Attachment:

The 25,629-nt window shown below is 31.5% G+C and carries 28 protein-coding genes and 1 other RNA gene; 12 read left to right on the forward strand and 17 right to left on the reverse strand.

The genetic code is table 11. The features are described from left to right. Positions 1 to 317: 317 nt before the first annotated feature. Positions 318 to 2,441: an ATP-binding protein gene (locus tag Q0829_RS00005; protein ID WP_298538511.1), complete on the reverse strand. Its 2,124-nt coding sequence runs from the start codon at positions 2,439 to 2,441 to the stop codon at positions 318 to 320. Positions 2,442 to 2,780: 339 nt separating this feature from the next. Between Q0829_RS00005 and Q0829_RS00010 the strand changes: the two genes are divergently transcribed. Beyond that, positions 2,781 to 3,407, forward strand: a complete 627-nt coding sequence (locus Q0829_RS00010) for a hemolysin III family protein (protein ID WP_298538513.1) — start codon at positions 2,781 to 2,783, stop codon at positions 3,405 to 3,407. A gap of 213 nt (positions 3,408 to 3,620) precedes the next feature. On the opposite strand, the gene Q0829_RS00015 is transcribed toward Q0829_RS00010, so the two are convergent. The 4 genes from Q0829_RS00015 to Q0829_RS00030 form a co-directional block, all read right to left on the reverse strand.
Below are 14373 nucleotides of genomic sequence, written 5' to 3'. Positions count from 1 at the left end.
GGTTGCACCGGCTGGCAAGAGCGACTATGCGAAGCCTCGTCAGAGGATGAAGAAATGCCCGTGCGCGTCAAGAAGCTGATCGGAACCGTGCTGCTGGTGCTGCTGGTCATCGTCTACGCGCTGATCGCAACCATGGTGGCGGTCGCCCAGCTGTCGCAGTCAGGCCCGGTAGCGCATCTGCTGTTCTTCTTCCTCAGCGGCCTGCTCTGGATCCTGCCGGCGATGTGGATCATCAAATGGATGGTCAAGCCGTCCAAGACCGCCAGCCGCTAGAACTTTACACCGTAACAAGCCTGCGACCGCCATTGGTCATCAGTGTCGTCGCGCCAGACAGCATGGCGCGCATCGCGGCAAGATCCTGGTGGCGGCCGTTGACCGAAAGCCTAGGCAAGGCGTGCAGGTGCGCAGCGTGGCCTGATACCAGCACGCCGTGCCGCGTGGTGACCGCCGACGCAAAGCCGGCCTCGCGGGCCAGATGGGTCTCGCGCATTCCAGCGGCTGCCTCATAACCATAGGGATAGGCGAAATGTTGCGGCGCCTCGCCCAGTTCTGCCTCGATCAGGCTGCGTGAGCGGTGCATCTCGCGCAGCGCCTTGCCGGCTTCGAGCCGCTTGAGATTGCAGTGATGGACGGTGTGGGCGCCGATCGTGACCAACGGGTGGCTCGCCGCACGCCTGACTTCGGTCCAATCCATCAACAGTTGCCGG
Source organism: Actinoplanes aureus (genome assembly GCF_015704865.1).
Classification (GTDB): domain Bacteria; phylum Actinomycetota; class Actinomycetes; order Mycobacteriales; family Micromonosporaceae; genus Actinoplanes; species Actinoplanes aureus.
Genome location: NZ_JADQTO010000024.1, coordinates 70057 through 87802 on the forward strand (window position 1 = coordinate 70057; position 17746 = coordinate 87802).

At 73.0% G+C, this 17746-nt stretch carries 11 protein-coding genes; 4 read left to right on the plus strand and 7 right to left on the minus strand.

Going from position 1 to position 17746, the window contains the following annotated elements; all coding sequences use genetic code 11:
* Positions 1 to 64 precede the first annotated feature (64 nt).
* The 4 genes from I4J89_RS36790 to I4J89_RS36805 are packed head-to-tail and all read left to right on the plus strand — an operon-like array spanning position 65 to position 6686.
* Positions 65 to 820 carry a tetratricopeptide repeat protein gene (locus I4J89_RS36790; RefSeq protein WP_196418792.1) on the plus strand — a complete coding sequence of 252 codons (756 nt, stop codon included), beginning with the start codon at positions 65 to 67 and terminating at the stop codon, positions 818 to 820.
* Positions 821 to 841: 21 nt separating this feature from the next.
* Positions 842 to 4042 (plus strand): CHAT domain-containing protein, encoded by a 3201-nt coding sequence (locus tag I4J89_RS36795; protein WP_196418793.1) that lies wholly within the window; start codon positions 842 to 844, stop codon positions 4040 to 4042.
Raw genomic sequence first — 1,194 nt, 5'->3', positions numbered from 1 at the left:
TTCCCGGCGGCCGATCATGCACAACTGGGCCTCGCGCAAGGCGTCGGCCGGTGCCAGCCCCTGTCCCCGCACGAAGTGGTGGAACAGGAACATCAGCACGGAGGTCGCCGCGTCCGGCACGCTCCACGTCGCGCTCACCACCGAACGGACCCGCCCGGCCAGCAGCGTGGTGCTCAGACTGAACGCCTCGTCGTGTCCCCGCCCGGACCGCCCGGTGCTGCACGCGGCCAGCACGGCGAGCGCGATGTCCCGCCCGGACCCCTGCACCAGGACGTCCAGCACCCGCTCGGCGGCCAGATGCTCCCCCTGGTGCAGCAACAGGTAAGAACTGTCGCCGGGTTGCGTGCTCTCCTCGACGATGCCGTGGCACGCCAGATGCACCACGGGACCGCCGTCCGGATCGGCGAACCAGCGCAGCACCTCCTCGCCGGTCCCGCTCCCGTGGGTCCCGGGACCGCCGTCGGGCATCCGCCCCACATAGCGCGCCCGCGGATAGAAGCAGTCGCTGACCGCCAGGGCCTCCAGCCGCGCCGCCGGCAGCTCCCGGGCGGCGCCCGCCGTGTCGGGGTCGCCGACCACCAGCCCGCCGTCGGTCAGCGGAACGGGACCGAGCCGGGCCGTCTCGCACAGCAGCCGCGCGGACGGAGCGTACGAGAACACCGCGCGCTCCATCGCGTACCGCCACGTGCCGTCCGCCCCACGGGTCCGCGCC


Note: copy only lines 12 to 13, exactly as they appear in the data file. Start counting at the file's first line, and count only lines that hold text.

* Positions 65 to 820 carry a tetratricopeptide repeat protein gene (locus I4J89_RS36790; RefSeq protein WP_196418792.1) on the plus strand — a complete coding sequence of 252 codons (756 nt, stop codon included), beginning with the start codon at positions 65 to 67 and terminating at the stop codon, positions 818 to 820.
* Positions 821 to 841: 21 nt separating this feature from the next.